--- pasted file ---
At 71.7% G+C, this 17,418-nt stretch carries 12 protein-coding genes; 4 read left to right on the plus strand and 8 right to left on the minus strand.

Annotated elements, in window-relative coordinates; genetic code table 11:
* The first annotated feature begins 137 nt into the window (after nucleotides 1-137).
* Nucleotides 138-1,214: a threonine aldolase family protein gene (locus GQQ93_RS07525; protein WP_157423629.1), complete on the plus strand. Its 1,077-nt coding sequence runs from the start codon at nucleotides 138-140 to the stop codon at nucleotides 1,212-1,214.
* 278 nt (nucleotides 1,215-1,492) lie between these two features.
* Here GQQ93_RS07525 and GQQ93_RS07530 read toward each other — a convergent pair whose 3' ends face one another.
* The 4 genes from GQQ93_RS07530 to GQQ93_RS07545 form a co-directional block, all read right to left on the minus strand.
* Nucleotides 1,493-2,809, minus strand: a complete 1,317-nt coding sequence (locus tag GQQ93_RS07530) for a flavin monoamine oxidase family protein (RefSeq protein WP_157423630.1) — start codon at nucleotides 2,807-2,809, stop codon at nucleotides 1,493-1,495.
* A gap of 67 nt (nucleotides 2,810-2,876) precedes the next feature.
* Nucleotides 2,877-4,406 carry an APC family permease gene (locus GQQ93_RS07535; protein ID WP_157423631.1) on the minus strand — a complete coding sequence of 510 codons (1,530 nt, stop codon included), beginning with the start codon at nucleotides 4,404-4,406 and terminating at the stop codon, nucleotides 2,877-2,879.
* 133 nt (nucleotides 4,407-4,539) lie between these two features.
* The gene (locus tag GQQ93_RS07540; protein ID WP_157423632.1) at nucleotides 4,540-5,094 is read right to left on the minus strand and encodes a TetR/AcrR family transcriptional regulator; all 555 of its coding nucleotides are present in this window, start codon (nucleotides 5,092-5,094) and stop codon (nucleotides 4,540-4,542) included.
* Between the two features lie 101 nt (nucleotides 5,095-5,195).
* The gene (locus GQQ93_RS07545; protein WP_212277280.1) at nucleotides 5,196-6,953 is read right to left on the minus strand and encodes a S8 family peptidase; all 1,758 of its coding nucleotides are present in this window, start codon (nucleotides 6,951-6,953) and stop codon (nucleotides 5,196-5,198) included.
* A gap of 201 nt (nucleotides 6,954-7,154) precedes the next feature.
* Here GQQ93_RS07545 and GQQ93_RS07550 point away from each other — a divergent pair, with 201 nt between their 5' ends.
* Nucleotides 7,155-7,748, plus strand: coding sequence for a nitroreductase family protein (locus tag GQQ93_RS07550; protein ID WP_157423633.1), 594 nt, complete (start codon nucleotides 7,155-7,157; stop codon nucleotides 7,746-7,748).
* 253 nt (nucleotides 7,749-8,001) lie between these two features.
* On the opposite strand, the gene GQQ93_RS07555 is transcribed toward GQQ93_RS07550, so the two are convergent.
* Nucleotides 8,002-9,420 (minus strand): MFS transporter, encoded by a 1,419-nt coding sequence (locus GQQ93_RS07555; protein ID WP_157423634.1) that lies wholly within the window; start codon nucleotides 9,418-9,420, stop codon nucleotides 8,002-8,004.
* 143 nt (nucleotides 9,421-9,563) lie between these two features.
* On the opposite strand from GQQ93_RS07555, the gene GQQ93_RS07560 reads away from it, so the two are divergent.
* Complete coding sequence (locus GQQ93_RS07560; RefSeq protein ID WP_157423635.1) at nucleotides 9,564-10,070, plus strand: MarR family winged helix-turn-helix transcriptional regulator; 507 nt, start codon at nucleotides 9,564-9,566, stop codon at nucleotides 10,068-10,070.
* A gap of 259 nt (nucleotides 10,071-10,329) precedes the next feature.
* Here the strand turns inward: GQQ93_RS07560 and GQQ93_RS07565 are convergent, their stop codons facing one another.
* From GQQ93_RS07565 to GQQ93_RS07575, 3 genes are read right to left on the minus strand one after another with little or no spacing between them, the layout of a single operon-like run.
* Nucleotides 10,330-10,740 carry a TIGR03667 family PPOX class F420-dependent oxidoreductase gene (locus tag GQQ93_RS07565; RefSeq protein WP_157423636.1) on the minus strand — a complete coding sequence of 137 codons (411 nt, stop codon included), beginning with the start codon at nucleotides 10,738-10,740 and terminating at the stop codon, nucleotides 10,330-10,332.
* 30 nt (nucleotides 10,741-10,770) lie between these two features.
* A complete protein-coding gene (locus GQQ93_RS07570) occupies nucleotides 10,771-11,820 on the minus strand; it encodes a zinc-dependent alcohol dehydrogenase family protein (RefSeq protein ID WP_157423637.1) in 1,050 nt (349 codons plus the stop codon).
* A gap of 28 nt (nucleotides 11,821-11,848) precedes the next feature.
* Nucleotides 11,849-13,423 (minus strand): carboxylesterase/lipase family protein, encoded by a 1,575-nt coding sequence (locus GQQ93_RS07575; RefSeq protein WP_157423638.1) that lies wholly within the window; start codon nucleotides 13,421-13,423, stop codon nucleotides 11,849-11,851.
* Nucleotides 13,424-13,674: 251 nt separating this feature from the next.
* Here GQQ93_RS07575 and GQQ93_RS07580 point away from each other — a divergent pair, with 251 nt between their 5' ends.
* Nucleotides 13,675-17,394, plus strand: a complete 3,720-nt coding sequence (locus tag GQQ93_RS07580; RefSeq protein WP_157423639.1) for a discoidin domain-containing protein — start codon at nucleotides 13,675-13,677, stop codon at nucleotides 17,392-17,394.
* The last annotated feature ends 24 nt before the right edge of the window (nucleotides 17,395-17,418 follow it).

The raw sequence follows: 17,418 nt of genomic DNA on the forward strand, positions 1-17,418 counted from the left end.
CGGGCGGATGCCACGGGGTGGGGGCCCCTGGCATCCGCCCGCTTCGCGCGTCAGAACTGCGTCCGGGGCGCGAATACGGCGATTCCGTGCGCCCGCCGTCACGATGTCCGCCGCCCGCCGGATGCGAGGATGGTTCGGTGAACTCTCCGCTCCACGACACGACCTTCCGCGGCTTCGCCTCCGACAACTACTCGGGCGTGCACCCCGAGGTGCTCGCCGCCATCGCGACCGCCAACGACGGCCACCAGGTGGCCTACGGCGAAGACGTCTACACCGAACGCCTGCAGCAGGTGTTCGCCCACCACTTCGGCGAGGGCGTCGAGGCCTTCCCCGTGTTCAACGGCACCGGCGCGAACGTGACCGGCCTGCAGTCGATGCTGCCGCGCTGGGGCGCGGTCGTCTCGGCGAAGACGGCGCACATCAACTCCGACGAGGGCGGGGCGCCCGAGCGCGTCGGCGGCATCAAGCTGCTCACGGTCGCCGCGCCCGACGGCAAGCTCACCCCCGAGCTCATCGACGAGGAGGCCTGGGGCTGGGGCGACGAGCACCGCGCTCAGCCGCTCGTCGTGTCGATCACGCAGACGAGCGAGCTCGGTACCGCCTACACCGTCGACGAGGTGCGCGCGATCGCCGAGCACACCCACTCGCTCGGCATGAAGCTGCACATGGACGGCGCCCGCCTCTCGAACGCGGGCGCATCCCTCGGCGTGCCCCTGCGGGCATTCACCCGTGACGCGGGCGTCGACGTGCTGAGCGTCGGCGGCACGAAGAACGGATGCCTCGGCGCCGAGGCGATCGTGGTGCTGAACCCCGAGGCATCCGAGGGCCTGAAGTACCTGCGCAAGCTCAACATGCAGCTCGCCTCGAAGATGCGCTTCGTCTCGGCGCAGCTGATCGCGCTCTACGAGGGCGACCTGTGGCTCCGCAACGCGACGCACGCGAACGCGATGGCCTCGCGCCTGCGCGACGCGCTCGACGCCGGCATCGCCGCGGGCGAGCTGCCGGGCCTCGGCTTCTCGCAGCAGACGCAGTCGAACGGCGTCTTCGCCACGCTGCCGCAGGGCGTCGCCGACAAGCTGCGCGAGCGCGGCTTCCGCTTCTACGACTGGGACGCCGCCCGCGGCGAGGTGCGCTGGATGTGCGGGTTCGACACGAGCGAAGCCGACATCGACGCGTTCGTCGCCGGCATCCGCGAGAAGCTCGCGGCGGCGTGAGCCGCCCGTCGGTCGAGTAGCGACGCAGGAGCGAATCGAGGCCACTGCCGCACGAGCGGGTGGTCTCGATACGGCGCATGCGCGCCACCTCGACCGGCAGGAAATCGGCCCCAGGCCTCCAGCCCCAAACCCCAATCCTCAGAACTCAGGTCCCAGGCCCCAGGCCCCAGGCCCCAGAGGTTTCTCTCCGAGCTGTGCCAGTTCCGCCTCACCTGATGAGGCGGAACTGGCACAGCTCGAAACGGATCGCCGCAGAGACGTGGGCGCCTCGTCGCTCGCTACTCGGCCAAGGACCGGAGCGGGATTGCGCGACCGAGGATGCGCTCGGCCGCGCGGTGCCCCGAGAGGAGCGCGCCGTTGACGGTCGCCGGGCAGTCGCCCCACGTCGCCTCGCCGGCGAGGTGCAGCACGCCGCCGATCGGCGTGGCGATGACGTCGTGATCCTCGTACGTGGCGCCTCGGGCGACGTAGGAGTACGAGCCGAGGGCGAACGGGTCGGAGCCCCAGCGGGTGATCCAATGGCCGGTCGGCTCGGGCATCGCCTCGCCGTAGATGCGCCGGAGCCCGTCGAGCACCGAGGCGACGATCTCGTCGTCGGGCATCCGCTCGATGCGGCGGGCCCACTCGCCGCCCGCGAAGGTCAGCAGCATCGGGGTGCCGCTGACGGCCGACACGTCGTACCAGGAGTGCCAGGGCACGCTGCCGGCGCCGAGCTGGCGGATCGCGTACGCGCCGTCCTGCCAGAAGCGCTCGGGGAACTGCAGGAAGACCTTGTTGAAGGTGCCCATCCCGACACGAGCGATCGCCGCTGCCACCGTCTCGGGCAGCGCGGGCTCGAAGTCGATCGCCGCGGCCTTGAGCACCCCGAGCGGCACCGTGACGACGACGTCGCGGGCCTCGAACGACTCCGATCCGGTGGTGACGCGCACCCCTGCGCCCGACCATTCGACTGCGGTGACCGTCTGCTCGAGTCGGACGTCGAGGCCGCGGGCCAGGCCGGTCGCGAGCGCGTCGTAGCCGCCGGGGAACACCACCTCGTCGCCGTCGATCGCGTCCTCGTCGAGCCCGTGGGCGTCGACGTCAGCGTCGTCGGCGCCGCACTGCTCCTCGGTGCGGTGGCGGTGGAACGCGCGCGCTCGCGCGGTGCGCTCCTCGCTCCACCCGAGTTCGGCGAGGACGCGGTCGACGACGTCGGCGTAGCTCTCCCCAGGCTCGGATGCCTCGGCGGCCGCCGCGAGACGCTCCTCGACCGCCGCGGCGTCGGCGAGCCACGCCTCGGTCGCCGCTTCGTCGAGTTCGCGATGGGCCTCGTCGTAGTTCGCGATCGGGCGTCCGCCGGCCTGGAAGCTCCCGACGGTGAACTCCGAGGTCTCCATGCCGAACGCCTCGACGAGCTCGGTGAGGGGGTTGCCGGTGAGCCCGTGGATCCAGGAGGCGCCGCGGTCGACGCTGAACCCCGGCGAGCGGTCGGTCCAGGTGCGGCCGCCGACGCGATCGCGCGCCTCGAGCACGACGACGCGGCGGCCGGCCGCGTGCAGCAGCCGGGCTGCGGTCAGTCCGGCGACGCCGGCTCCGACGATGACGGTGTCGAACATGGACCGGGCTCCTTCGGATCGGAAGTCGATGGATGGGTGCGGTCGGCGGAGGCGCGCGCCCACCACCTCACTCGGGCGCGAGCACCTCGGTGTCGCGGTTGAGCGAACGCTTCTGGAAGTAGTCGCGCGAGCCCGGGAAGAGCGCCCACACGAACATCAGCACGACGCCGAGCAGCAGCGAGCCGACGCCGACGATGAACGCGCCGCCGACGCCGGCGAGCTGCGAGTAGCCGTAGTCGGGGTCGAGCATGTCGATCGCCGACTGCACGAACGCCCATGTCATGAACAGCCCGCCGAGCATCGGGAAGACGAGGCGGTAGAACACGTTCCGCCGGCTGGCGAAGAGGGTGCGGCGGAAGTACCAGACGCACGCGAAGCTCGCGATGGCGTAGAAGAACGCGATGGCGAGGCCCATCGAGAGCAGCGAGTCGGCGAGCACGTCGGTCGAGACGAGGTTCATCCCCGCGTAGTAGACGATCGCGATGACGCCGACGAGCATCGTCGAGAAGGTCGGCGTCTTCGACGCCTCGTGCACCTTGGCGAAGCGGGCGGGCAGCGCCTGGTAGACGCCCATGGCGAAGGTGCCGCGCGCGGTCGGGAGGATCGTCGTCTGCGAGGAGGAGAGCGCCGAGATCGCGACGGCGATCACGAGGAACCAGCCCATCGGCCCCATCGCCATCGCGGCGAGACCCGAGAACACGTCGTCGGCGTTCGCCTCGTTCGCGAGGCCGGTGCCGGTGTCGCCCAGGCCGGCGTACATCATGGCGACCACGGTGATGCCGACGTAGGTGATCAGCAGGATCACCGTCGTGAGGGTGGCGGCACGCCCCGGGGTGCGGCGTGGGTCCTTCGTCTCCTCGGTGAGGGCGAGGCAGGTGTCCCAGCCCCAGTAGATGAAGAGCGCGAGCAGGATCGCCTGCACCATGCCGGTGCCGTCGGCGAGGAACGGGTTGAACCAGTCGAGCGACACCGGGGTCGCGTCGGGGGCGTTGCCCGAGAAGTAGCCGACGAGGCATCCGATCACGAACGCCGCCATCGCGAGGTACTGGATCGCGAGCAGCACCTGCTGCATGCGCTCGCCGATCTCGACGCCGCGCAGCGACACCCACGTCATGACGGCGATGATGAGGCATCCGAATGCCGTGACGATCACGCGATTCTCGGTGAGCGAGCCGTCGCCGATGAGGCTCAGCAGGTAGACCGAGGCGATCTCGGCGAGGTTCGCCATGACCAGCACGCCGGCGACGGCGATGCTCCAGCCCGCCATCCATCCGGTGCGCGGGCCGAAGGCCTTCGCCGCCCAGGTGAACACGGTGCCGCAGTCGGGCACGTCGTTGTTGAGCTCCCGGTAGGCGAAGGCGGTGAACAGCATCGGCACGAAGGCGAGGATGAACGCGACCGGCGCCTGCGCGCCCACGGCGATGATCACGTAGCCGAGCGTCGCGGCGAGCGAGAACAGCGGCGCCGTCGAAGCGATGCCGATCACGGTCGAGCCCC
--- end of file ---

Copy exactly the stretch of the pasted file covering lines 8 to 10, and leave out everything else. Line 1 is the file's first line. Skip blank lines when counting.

* Nucleotides 1,493-2,809, minus strand: a complete 1,317-nt coding sequence (locus tag GQQ93_RS07530) for a flavin monoamine oxidase family protein (RefSeq protein WP_157423630.1) — start codon at nucleotides 2,807-2,809, stop codon at nucleotides 1,493-1,495.
* A gap of 67 nt (nucleotides 2,810-2,876) precedes the next feature.
* Nucleotides 2,877-4,406 carry an APC family permease gene (locus GQQ93_RS07535; protein ID WP_157423631.1) on the minus strand — a complete coding sequence of 510 codons (1,530 nt, stop codon included), beginning with the start codon at nucleotides 4,404-4,406 and terminating at the stop codon, nucleotides 2,877-2,879.